Then, I built a binder full of all my favorite refinishing projects and topped it off with a “gift certificate” for me to fully refinish ANY item somebody wanted me to rework. I don’t care if it’s a chair or great grandma’s fully dining room set. You win the bid, you make me your bitch. I once told my buddy Matt about wanting to do this for some sort of charity thing and he asked, “Don’t you worry that someone is going to make you redo something ridiculously large and it’ll cost you a ton?” Nope. Don’t give a shit. You got the cash, you win the bid, you get the job you want done. I did put in a caveat about pianos and wooden floors, as I’m not moving either of those, but for the most part, you get what you want.

Just help this kid…

I spent last weekend at a card show where I added yet another half-dozen bobbleheads to my already ridiculously huge bobblehead collection. Until I heard about Jacob, I had planned to spend the weekend trying to build some scaffolding to hold more of those damned things in my office. Now, it feels borderline pointless. What sits in my mind is not flipping furniture or going rummaging, but this image in my mind of his round, little face. The thick glasses, the almost impish smile. The superhero T-shirts he wears and how he’d march up the driveway while I was working on something or other and ask if my kid could come out and play.

I still see him and his folks last Halloween. He came dressed as Harry Potter. His tiny sibling, still in a stroller, was dressed as Hedwig. He had been feeling better that year. I threw as much candy as I could into their buckets until his folks basically made me stop.

I’m torn daily between between two wildly swinging emotional states:

  1. Persistent workaholic urgency. I have this almost guttural urge to do something, anything more to help these people and make this kid’s life somehow a little better. My baskets of shit aren’t going to cure cancer or make him better. I know that. And yet, here I am trying to figure out something else I can do that will. My wife gets it: She’s thinking about how she can make “freezer dinners” for their family so they don’t have to cook and can still have nice meals. We have to do SOMETHING.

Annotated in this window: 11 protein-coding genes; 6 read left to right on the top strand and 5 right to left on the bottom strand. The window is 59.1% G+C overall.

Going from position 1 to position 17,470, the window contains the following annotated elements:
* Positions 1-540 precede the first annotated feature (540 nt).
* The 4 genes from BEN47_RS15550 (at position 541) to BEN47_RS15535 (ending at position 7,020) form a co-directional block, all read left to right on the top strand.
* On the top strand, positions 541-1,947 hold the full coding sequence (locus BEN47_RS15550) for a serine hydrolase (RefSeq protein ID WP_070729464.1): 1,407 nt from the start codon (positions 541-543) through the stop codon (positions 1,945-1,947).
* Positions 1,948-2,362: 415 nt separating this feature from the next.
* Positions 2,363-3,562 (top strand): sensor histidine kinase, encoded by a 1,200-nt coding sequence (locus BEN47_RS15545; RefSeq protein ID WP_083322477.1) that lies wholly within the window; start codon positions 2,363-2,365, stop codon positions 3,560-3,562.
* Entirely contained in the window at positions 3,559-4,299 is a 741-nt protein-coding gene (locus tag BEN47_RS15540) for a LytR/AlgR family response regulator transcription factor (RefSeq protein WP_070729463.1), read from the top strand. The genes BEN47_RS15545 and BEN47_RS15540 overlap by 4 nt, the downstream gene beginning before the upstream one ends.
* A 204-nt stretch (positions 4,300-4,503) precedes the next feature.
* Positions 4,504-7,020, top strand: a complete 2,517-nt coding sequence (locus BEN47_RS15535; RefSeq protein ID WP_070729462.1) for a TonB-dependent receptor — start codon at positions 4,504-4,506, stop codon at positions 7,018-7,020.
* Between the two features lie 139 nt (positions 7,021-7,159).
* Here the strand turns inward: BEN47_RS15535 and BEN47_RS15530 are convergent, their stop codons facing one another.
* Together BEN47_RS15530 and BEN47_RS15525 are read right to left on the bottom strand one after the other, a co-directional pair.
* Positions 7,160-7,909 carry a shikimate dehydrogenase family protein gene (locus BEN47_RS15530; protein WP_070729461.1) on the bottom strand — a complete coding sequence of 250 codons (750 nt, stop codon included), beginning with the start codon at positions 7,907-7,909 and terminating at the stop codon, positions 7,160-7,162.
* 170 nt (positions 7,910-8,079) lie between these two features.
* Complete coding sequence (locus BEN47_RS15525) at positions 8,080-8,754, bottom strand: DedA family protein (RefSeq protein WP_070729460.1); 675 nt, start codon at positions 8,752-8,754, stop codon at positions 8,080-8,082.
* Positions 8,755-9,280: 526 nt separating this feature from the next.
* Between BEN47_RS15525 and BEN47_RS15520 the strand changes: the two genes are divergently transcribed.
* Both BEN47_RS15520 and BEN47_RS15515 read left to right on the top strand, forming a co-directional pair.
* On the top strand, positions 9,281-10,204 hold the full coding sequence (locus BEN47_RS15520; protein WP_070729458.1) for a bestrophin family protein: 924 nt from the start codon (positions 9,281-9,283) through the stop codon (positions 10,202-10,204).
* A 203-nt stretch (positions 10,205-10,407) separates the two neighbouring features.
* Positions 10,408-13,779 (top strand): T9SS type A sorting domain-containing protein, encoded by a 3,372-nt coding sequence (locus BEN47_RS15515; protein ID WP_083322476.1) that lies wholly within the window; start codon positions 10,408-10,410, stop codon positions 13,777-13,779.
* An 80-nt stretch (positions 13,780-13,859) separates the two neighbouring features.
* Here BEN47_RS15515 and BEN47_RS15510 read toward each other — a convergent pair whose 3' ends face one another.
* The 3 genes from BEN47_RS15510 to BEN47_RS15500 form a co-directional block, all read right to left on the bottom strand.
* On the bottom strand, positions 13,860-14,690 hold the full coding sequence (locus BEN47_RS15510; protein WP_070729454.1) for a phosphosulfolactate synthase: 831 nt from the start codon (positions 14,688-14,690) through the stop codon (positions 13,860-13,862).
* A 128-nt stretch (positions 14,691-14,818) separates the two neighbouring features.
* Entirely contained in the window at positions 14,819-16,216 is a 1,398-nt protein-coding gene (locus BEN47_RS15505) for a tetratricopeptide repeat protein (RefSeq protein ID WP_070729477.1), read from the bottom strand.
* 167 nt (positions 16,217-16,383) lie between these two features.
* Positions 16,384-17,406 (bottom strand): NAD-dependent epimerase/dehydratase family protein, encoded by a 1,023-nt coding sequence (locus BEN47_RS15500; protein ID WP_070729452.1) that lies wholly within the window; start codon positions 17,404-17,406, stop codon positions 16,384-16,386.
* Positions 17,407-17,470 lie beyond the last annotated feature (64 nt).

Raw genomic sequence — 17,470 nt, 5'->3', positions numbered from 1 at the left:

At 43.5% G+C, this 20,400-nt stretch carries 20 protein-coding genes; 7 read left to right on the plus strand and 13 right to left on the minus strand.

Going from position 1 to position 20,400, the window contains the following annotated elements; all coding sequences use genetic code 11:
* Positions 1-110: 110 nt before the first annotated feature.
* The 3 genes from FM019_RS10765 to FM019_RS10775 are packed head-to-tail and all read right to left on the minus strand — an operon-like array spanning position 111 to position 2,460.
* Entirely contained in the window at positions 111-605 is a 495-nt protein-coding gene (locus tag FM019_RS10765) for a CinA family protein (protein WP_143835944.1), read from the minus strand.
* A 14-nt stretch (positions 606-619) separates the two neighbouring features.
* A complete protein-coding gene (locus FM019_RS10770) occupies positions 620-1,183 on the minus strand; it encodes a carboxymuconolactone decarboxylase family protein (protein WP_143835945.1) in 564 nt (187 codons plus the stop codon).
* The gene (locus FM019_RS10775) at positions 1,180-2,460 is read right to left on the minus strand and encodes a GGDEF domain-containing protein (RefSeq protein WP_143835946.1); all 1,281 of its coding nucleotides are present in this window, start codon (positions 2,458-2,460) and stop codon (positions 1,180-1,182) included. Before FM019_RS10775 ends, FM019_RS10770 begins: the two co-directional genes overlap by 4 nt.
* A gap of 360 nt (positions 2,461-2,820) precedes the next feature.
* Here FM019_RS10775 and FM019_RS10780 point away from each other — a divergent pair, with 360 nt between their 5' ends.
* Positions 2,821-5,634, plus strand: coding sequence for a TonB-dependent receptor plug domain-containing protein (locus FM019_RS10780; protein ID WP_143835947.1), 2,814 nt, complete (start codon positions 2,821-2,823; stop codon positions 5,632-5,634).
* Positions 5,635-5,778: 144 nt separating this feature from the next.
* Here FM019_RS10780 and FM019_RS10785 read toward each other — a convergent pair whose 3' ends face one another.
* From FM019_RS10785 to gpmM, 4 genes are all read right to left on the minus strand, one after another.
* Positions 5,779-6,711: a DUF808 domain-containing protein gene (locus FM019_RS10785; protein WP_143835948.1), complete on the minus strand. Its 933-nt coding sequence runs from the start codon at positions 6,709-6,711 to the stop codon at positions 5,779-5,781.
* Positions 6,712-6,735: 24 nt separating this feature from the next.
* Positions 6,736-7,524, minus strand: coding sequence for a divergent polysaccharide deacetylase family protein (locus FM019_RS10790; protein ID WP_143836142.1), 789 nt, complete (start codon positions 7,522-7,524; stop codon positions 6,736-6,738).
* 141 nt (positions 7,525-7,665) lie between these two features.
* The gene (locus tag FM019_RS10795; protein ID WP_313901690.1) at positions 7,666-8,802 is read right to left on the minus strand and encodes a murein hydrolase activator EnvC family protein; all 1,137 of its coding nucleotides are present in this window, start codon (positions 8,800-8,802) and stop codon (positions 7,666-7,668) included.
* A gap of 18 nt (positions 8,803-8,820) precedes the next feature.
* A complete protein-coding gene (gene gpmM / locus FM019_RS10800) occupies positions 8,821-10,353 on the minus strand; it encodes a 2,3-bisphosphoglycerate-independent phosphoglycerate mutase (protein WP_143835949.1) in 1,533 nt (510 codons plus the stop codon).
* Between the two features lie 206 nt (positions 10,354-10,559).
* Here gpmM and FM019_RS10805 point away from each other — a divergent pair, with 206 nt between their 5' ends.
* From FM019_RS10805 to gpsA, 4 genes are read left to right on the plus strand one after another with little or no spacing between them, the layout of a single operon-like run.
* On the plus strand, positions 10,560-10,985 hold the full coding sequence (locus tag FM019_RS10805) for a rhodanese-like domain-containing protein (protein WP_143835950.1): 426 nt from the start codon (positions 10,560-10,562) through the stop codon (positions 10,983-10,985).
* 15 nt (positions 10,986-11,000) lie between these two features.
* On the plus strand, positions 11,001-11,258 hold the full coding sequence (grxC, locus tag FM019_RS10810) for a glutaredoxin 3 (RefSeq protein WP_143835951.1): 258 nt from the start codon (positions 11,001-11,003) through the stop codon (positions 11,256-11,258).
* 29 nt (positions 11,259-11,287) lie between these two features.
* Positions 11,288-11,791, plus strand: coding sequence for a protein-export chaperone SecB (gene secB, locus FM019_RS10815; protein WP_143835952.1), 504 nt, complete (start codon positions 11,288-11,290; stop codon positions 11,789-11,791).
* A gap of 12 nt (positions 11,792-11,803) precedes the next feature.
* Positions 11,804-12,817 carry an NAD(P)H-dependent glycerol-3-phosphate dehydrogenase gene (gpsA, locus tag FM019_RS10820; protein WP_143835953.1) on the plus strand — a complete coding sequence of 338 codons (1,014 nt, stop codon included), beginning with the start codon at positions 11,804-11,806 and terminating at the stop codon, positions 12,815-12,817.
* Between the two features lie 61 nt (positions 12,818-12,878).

2. Blind visceral rage. I hate politics so much because it always feels like emotionally detached deities playing chess. The pawn doesn’t bleed or cry when you sacrifice it for something else. The rook doesn’t know it will die in three moves because you chose for that to happen.
    But guess what, assholes? The people you serve AREN’T FUCKING CHESS PIECES. We’re in the middle of yet one more attempt to “repeal and replace Obamacare,” this one even worse than the last one. Why? Because we said we would, that’s why? What’s in the bill? We don’t know, but what we have is “like Thelma and Louise” going off a cliff, so this has to be better. How do you know that? Have you read this thing? No.
    This kid is 9 years old and is basically one giant pre-existing condition. I’m sure he’s not the only one out there like this. I have no idea how Jacob’s insurance works, but if any single kid like Jacob gets fucked over just so you, Mr or Ms. Congress-critter, can say you “won” and defeated the evil Obama-Kenyan-Socialist, you need to be on the back end of Ezekiel 25:17.

This uncertain brevity of life has always scared me. Funerals make me twitch. Terminal illness horrifies me. Even though I’m a Catholic and I have that “whole better place” waiting on me (I hope), I hate change and the unknown. I’m basically Jack Burton in a a fucking elevator: In the midst of magic, afterlife and the unknown descending upon me, I’d rather climb up a three-story elevator cable because it’s real and I can touch it.

If you feel the same way, please give this page a look . Jacob deserves all the help he can get right now, whether it fixes the problems of the world or not.